- All communications between all nodes are encrypted and authenticated
- Peers are scored, monitored and placed in gray lists or blacklists if they misbehave (e.g. relay invalid information) or use too many resources. Peers can also be whitelisted.
- Peers regularly exchange known good peers to increase the overall connectivity of the network.
- Each peer's public key comes with a proof-of-work stamp to ensure a minimal cost for creating new identities in the network.
- We performed extensive fuzz-testing on the peer to peer layer in the past to identify possible risks of remotely triggering exceptions (OCaml is memory safe so remote code execution is extremely unlikely, barring a bug in the OCaml code or in some of the C libraries we use such as libsodium).
Here's some of the remaining development and testing we would like to do on the peer to peer layer:
Perform additional fuzz-testing. Our nodes are programmed to be very conservative and shut down at the slightest exception. This is great for debugging, but not always a good behavior to display on a real life system. It's been awhile since we ran our fuzz tests and the peer to peer layer has evolved quite a bit since then, so we should give it another round.
Run a bigger, messier, testnet with many more machines located all around the world. It's one thing for the peer to peer layer to work in a small environment, but we want to make sure it scales to a much larger number of nodes and higher latencies. This is something we'll learn as we grow our testnet.
1.2 Context Database
This is the part of the node that stores data related to the state of the ledger. We use Irmin as a backend which has several benefits. It gives us a functional, append-only, view of the storage, and it encodes the state of the ledger in a hash tree which simplifies building simple verification clients.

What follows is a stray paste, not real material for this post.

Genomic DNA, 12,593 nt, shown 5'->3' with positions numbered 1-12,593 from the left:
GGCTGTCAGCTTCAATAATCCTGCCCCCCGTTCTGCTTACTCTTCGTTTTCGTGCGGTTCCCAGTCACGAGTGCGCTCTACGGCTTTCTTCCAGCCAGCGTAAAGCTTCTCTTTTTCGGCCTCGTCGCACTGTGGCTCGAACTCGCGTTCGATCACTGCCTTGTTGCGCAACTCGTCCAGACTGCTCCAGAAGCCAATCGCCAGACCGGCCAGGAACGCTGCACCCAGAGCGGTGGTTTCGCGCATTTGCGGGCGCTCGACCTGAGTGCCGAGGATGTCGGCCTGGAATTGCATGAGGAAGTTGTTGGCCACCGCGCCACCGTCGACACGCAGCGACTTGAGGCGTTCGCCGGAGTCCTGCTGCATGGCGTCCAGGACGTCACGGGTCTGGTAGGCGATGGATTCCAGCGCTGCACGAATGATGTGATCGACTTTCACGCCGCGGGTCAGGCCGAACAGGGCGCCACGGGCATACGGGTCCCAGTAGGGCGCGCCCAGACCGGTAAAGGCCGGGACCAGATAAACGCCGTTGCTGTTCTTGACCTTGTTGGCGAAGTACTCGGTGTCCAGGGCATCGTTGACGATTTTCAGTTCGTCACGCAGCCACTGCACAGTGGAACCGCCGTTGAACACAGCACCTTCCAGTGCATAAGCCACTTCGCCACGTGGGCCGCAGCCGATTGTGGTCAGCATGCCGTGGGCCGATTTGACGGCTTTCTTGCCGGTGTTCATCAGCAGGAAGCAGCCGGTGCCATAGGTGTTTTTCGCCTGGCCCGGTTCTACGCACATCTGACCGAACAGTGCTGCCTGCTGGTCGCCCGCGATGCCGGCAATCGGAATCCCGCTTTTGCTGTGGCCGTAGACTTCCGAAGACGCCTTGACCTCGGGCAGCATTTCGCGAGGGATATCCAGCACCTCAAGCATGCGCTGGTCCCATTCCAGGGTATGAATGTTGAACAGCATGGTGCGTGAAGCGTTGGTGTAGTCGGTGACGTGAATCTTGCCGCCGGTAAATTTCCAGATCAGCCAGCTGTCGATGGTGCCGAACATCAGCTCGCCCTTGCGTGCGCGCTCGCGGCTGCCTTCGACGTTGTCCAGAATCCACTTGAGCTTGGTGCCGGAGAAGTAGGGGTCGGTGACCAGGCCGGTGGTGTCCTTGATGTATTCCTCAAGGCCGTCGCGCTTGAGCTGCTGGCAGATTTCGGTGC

There isn't much to say here other than
we'd like to run scalability tests to see how Irmin performs with billions of internal node. If it turns out that the backend is to slow to handle a tree of this size, we would look to replace it with key-value database such as leveldb. This doesn't mean replacing Irmin itself, but rather
adding a new backed to Irmin. This change would be completely transparent to the rest of the code.
In addition to the context database, the node also stores blocks and operations. Currently those are being stored inefficiently on disk.
Moving them to leveldb or Irmin will help preserve inodes on the file system.
1.3 Network Shell
The network shell sits at the interface between the network and the protocol. It takes blocks sent to it by its peers and validates them against the current protocol.
This is, in my opinion, one of the most delicate parts of the code and hard to get right (other parts of the code are more security sensitive, but easier to get right). Proof-of-work consensus algorithms are very resilient to spam and denial of service attacks. If a Bitcoin node tries to trick you into validating a bad reorganization, you can either tell it is lying very quickly (by examining its headers), or it is impractically expensive for them to trick you. By design, block creation in proof-of-stake is cheap, which makes it harder to defend against denial of service attacks.